When Paul got out of prison and returned home, his life began to fall apart again.

“My relationship with my girlfriend wasn’t going too well and I was out on bail on pretty serious charges. I decided to do a runner. I went to Manchester where I was put up with people I had met in Barlinnie.

“I thought I was on the run from the police, but I was really on the run from God. As the pastor would say, the hounds of Heaven were after me. I went down to Liverpool, then decided it was time to come back and get it all sorted out.”

Paul returned to his parents’ house to stay with them, when one day, his father asked him if he knew any of the people mentioned on a news story breaking on Teletext.

It was Stephanie, the mother of his child. She had been arrested in Dover for carrying half a million pounds’ worth of drugs.

But Paul went to see her in prison, and the pair began to patch up their relationship. They moved into a house in Lurgan. Paul continued to abuse substances, and said that each time he was under the influence he found himself “talking to Stephanie about God.”

It’s clear that the Lord was very much present in his thoughts, and he believes that this was down to the constant prayers over the years by his mother, ever fearful that his lifestyle would lead him to his death, ever hopeful that it was not too late for him to turn things around.

“My mother prayed for me for 36 years - there were buckets of tears shed for me in Ballybeen Mission Hall,” he says.

“My mum didn’t know whether I was coming home, whether she was going to read about me in the news, whether she would be standing over my grave - I was coming home with staples in my head, with black eyes.”

In the winter of 2001, there was a knock at Paul’s door.

“There was this guy standing there. He had a name badge on and he said to me, ‘I’ve got the wrong name badge on but my name’s Kenny Emerson.’”

It transpired that Kenny was involved in Emmanuel Church in Lurgan, where his brother Phil was pastor. He began quizzing Paul on the kinds of work he felt churches should be involved in and so on, and Paul engaged with him, half serious, half joking, telling him he would personally like to attend “one of those churches where they all stand with their hands in the air.”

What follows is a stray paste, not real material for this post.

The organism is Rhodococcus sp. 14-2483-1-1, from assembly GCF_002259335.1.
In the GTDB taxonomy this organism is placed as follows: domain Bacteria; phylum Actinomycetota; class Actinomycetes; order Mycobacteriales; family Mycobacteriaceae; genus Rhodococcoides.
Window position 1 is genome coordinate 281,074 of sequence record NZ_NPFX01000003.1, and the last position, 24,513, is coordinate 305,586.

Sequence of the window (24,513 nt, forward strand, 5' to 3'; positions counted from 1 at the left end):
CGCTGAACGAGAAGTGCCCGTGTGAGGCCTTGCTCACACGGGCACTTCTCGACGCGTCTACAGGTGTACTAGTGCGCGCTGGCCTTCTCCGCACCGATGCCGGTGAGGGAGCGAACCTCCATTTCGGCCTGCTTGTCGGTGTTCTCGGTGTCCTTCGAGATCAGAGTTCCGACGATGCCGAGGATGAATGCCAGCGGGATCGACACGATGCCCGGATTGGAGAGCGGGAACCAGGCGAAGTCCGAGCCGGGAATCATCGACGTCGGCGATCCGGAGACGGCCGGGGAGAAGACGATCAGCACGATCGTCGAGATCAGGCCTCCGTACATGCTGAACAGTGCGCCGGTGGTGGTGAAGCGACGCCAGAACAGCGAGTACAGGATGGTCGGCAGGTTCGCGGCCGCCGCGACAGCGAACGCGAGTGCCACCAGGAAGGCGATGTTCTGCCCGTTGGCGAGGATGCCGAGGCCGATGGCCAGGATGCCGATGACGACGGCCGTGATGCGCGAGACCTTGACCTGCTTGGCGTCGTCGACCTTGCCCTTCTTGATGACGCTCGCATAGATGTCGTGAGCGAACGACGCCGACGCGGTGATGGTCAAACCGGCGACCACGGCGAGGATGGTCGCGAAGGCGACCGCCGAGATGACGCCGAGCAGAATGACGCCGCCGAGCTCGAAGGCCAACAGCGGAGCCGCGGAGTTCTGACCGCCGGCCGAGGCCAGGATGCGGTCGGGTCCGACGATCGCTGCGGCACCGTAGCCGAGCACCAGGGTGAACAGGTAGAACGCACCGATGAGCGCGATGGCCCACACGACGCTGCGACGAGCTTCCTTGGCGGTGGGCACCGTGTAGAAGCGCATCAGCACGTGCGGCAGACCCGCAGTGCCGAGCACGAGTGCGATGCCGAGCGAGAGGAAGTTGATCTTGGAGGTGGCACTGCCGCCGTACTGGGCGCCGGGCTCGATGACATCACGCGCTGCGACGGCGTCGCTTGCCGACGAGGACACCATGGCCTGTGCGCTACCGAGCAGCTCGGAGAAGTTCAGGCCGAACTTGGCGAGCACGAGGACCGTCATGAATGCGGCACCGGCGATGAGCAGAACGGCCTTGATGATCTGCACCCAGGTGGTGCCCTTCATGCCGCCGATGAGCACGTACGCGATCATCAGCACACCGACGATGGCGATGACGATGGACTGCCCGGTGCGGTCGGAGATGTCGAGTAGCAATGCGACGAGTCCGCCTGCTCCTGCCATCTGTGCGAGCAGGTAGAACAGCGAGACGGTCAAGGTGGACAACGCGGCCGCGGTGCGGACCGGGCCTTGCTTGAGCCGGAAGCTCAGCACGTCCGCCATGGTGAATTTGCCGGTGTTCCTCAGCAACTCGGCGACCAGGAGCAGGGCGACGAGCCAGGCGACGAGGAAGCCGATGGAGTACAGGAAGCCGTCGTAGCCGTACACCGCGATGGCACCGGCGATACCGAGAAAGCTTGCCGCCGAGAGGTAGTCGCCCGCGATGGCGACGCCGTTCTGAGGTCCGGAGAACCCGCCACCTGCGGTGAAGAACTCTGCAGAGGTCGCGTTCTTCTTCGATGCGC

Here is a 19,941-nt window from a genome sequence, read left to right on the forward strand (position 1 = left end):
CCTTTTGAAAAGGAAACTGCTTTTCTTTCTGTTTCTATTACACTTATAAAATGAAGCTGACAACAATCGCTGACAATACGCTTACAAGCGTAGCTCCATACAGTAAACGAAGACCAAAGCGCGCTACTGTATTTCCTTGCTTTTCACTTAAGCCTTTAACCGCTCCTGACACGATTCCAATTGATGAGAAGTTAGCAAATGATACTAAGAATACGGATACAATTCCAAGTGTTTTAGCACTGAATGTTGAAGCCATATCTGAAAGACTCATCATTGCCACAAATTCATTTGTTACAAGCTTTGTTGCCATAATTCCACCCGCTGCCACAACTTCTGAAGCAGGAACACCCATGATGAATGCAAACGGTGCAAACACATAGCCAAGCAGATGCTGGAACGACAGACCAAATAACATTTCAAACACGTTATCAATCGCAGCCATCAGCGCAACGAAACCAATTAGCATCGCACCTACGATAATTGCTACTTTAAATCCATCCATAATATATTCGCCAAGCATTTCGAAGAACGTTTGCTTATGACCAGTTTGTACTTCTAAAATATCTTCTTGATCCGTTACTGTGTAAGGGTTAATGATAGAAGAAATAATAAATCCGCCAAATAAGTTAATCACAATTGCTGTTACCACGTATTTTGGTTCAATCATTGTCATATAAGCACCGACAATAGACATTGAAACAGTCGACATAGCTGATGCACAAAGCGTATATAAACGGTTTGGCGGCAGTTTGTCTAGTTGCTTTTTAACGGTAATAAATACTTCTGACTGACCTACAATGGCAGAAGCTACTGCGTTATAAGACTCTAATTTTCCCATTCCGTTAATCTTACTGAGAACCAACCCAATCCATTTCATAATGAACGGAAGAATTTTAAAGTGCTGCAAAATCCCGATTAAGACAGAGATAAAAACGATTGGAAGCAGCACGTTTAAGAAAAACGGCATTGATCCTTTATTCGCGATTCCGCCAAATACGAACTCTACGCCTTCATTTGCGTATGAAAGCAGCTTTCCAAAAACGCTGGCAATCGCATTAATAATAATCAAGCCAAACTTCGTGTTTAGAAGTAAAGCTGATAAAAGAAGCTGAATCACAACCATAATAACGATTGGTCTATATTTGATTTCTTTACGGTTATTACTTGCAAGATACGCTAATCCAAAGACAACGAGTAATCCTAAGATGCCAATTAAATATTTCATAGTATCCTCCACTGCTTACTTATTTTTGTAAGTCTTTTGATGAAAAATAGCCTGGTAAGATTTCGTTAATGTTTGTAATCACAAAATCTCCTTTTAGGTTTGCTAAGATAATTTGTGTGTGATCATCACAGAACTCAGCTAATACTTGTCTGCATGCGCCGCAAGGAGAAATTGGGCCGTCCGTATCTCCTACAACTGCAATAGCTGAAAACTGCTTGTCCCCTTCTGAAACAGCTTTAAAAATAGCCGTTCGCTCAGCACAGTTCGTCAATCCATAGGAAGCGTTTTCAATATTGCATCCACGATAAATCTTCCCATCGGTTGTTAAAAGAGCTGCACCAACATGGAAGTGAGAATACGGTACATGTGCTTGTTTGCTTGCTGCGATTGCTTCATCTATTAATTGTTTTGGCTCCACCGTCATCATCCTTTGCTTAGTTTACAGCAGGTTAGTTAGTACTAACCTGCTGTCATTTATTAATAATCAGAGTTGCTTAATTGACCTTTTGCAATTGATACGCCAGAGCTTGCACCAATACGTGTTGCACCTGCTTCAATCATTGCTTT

Kenny responded by inviting him along to Emmanuel, and sure enough, Paul went along, after God reminded him of the message He had given him in prison all those years ago about a man named Kenny.

“I went to church the following Sunday. I had been doing a wee bit of drinking with a man, but told him that I wasn’t taking any drink that afternoon.”

Despite his best intentions, Paul had “a couple of drinks” and when he and his friend crowded into the small church, which was then based at premises in Union Street, they unfortunately fell foul to a fit of the giggles.

“We were making a bit of a ruckus - it was nerves,” he says. “The following week Kenny came round to my house and sat down with me. We had a good chat and he asked me if he could pray for me.

“The following Sunday came and I went to church, and the following Sunday came and I went to church - sometimes with a bit of drink in me, sometimes not.

“Coming up to Christmas 2001 I said to Kenny’s brother Paul, ‘I need to get saved.’

“He told me to come back on January 2. He never expected me to come, and at 10am they were opening up the shutters and there I came, dandering up the road.

“We had a chat and at 20 past 10 on January 2, 2002, I gave my life to Christ. Every year at 20 past 10 I phone up Phil and Kenny and say, ‘do you remember what you were doing seven years ago etc.’”

Four months later, Paul and Stephanie got married. On Easter Sunday of 2002, Paul was baptised.